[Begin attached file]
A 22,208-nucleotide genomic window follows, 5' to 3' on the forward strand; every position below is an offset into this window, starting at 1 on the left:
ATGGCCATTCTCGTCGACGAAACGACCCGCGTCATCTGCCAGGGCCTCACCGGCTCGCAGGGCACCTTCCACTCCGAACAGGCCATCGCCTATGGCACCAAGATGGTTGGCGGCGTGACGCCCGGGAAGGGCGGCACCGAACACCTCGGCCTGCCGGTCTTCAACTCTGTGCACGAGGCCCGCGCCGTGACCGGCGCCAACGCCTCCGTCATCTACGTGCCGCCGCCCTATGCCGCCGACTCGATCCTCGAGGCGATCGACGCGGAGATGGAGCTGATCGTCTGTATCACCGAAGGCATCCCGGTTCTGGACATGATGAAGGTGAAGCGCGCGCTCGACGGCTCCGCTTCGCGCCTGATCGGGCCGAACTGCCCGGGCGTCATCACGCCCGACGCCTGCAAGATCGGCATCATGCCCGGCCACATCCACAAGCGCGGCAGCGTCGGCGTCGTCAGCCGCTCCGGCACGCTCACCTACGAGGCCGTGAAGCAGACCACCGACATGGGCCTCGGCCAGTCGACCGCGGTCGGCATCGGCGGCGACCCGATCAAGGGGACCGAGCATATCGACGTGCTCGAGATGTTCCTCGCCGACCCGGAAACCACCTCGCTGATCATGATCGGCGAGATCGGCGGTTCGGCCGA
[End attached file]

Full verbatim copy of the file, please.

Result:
A 22,208-nucleotide genomic window follows, 5' to 3' on the forward strand; every position below is an offset into this window, starting at 1 on the left:
ATGGCCATTCTCGTCGACGAAACGACCCGCGTCATCTGCCAGGGCCTCACCGGCTCGCAGGGCACCTTCCACTCCGAACAGGCCATCGCCTATGGCACCAAGATGGTTGGCGGCGTGACGCCCGGGAAGGGCGGCACCGAACACCTCGGCCTGCCGGTCTTCAACTCTGTGCACGAGGCCCGCGCCGTGACCGGCGCCAACGCCTCCGTCATCTACGTGCCGCCGCCCTATGCCGCCGACTCGATCCTCGAGGCGATCGACGCGGAGATGGAGCTGATCGTCTGTATCACCGAAGGCATCCCGGTTCTGGACATGATGAAGGTGAAGCGCGCGCTCGACGGCTCCGCTTCGCGCCTGATCGGGCCGAACTGCCCGGGCGTCATCACGCCCGACGCCTGCAAGATCGGCATCATGCCCGGCCACATCCACAAGCGCGGCAGCGTCGGCGTCGTCAGCCGCTCCGGCACGCTCACCTACGAGGCCGTGAAGCAGACCACCGACATGGGCCTCGGCCAGTCGACCGCGGTCGGCATCGGCGGCGACCCGATCAAGGGGACCGAGCATATCGACGTGCTCGAGATGTTCCTCGCCGACCCGGAAACCACCTCGCTGATCATGATCGGCGAGATCGGCGGTTCGGCCGA